On July 13, 2011, Ameron filed the instant case in Los Angeles Superior Court, alleging breach of contract and breach of the implied covenant of good faith and fair dealing against CIC and CCC. (Dkt. No. 1.) Defendants removed the action to federal court on August 22, 2011, invoking diversity jurisdiction pursuant to 28 U.S.C. § 1332. (Id.) Plaintiff then filed the instant Motion for Partial Summary Judgment on October 13, 2011, seeking "a determination that Defendants breached their respective policies in failing to provide sufficient coverage for [the Settlement]." (Mot. at 1.) Specifically, Plaintiff contends that: (1) CIC must fund the Settlement up to the policy limit of $5 million under California's purportedly "well-settled" "all-sums" rule; and (2) CCC must fund the Branville Settlement above the exhausted aggregate policy limit, because the limit applies only to completed operations claims, which does not include Branville's claim for "take-home" asbestos contamination. (See Mot. at 1-2; Pl.'s Mem. Re: Evid. Objections at 2.) Defendants dispute Plaintiffs contentions in this respect, and also argue that the instant Motion is premature under Rule 56(d).
Under Rule 56(d), "[i]f a non-movant shows by affidavit or declaration that, for specified reasons, it cannot present facts essential to justify its opposition, the court may:
(1) defer considering the motion or deny it; (2) allow time to obtain affidavits or declarations or to take discovery; or (3) issue any other appropriate order." To obtain a postponement or denial of a motion for summary judgment to allow for further discovery, Defendants must show: "(1) [f]acts indicating a likelihood that controverting evidence exists as to material fact; (2) [s]pecific reasons why such evidence was not discovered or obtained earlier in the proceeding (i.e.[,] good cause); (3) [s]teps or procedures by which [Defendants] propose to obtain such evidence within a reasonable time; [and] (4) [a]n explanation of how those facts will suffice to defeat the pending summary judgment motion." Thommeny v. Paramount Pictures Corp., No. CV 10--6951--VBF (FMOx), 2011 WL 2899340, at *2 (C.D. Cal. July 13, 2011) (citing Tashima, and Wagstaffe, California Practice Guide: Fed. Civ. Proc. Before Trial, § 14:114 (Rutter Grp. Ed., 2008); Tatum v. City & County of San Francisco, 441 F.3d 1090, 1101 (9th Cir. 2006)).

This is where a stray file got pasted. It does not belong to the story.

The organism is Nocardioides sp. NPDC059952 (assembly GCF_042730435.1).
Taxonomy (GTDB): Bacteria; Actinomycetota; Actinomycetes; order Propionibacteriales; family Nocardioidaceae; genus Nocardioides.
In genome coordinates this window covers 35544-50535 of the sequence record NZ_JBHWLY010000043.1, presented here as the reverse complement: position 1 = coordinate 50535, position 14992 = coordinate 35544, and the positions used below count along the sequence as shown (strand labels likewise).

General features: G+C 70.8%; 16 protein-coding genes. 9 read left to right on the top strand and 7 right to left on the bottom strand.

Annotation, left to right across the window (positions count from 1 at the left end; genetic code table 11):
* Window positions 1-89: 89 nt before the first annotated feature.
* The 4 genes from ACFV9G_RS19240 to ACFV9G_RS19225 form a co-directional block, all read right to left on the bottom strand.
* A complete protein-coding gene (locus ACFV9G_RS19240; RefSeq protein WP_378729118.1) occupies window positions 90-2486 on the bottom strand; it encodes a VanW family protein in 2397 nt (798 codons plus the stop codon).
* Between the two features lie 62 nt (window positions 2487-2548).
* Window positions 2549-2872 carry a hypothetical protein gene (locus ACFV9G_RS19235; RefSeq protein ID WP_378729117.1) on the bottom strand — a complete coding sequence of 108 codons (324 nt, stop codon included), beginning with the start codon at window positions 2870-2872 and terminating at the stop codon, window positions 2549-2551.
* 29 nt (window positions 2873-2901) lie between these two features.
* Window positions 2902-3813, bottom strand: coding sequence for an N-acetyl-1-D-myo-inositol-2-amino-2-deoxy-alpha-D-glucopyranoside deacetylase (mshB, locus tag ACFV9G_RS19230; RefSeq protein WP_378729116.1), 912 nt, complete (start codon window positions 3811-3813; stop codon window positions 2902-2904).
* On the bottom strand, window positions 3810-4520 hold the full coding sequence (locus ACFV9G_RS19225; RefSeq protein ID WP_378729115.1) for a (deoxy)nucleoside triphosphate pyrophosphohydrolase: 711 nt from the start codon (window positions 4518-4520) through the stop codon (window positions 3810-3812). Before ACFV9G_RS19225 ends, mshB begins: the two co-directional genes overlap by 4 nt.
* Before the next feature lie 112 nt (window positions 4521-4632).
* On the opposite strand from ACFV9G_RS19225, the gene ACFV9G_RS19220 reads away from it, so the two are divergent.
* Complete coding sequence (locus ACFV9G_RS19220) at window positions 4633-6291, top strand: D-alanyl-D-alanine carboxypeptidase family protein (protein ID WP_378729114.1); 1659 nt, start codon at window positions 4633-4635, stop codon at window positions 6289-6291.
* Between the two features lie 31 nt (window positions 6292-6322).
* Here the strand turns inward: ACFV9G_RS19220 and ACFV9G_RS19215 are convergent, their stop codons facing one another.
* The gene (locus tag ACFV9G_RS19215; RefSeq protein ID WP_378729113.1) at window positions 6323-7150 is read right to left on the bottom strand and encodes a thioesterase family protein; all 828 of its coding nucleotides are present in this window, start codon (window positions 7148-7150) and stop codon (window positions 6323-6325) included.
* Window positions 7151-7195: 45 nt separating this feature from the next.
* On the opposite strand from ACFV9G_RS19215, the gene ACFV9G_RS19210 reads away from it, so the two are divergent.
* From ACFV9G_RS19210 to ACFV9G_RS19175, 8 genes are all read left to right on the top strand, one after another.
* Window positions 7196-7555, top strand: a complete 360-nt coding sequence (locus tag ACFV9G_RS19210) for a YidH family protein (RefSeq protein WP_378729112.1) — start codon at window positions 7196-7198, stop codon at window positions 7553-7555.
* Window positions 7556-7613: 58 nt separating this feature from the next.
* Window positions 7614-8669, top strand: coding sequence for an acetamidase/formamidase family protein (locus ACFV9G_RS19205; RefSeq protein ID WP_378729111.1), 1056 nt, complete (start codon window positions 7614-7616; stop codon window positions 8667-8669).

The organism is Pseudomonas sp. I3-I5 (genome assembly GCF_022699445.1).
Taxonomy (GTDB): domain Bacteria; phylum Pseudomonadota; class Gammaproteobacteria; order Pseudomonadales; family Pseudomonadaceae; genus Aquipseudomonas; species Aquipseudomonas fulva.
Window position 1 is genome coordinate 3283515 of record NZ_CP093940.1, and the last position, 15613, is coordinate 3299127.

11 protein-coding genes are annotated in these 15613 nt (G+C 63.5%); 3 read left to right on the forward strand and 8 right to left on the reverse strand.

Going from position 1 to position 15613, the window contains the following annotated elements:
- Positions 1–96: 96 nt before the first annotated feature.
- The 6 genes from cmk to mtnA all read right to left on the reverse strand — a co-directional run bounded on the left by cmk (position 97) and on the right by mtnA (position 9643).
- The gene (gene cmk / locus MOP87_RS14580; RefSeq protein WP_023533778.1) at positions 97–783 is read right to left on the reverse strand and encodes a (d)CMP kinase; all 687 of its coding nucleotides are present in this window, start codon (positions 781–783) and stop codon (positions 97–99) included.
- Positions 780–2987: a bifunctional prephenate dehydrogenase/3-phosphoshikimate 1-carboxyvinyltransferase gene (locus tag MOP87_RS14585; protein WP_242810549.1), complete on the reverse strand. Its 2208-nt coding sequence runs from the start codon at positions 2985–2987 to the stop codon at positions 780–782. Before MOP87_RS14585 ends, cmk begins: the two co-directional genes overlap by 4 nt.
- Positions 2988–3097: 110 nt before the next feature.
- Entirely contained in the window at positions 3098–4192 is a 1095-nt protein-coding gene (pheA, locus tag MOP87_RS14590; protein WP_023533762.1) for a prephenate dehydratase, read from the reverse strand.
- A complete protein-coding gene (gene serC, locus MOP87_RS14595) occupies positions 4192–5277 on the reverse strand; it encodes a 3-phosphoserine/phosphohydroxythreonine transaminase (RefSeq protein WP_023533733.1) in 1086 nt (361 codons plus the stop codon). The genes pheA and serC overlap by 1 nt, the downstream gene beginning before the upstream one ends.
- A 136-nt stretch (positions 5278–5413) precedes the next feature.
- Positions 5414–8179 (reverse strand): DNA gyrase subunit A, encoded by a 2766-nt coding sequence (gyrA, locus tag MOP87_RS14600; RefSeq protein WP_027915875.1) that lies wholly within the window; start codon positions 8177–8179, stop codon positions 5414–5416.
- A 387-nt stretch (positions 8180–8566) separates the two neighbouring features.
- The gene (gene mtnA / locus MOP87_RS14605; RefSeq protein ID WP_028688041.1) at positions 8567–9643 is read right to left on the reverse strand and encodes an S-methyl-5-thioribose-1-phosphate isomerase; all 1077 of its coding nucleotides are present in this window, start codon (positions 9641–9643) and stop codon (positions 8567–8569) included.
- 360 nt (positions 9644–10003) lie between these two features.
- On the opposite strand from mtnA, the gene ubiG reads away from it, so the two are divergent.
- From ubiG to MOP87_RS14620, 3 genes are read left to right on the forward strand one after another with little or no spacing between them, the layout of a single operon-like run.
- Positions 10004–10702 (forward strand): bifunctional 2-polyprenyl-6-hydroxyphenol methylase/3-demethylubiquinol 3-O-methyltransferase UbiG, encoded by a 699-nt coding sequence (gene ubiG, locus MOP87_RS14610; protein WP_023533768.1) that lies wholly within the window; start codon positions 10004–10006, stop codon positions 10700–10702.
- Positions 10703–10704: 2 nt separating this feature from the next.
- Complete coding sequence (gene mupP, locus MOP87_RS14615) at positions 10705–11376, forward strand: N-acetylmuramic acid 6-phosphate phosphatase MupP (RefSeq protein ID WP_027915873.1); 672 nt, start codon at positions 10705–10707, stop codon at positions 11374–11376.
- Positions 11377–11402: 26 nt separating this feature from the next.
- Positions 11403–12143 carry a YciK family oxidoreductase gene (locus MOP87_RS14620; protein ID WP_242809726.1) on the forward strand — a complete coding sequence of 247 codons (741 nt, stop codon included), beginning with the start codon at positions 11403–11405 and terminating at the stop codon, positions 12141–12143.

A Rule 56(d) "'continuance of a motion for summary judgment for purposes of conducting discovery should be granted almost as a matter of course unless the non-moving party has not diligently pursued discovery of evidence.'" Stonebreaker v. Stonebreaker, No. 11cv797 WQH (WVG), 2011 WL 5361155, at *4 (S.D. Cal. Nov. 4, 2011) (quoting Burlington N. Santa Fe R.R. v. The Assiniboine and Souix Tribes of the Ft. Peck Reservation, 323 F.3d 767, 773--74 (9th Cir. 2003)). Indeed, "[d]istrict courts should grant a Rule 56(d) motion 'fairly freely' where a summary judgment motion is filed before a party has had a realistic opportunity to pursue discovery relevant to its theory of the case." U.S. Equal ...